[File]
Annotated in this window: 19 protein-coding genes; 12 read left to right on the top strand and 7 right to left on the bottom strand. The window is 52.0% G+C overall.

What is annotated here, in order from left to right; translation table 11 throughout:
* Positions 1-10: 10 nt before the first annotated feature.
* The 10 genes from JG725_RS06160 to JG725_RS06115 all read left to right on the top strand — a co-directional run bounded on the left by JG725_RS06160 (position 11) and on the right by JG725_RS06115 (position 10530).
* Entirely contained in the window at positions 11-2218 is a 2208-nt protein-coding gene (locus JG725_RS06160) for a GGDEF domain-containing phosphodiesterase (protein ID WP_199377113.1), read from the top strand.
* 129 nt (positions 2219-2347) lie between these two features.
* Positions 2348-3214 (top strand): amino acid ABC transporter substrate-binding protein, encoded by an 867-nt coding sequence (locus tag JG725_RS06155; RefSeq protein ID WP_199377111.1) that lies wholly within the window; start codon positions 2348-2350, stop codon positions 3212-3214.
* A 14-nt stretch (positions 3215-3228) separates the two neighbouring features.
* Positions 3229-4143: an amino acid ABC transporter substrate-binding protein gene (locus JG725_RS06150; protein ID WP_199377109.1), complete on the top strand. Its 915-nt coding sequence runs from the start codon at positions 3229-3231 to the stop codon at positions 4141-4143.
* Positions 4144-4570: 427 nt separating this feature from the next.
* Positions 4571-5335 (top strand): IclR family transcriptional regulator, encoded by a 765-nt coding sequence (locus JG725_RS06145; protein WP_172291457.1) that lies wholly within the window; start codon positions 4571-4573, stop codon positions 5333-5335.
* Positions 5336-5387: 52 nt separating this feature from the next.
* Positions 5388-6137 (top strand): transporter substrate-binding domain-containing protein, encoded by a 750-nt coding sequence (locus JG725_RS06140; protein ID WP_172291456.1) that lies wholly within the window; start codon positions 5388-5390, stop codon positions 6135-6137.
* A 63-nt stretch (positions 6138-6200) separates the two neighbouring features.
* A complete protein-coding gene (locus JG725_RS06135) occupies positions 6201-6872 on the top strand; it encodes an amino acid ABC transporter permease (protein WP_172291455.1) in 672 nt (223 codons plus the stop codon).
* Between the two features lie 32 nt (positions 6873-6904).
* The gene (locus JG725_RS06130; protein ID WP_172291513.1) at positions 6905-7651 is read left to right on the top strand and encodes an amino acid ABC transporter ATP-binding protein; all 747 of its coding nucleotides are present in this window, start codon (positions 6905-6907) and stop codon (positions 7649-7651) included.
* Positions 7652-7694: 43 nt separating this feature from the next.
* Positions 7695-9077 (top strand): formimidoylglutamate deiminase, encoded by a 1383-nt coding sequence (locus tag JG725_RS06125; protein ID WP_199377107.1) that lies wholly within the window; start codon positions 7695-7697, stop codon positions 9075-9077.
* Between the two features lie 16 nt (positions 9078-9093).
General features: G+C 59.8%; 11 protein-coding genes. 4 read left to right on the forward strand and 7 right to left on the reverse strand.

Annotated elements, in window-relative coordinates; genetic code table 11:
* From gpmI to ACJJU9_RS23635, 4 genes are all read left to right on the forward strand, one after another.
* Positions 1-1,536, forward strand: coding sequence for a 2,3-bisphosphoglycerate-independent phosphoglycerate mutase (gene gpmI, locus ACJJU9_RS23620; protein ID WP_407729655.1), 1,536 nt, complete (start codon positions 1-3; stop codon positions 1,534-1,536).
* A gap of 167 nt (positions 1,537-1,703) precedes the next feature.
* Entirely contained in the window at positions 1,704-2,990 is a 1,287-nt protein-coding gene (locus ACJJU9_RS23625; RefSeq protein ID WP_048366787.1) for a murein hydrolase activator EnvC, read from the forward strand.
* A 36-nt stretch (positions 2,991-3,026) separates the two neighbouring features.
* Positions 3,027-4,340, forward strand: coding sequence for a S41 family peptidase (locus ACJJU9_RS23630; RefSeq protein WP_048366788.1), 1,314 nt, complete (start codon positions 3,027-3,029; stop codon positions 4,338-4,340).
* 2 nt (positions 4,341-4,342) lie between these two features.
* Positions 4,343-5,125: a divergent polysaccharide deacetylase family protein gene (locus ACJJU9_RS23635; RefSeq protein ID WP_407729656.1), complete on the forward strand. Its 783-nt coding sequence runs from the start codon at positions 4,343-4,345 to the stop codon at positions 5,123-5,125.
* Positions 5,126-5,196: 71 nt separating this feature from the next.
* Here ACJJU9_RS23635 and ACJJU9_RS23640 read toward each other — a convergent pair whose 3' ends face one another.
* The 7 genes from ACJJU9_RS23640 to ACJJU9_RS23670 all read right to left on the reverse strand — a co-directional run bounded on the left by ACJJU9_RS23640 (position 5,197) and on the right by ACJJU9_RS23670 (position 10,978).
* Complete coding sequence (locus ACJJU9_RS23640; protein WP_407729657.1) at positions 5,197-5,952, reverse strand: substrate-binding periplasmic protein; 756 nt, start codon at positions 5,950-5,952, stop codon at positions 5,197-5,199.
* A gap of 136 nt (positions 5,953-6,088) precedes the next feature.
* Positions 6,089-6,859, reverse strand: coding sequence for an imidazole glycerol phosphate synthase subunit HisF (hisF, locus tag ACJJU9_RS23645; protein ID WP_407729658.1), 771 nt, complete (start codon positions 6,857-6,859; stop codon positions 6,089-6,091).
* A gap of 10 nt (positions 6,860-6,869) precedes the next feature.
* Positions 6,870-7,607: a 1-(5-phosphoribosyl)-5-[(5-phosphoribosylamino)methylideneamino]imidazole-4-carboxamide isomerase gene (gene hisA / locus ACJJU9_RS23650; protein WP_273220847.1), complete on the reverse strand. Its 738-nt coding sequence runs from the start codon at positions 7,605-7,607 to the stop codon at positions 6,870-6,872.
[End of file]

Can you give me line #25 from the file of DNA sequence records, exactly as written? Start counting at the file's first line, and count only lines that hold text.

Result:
* A gap of 167 nt (positions 1,537-1,703) precedes the next feature.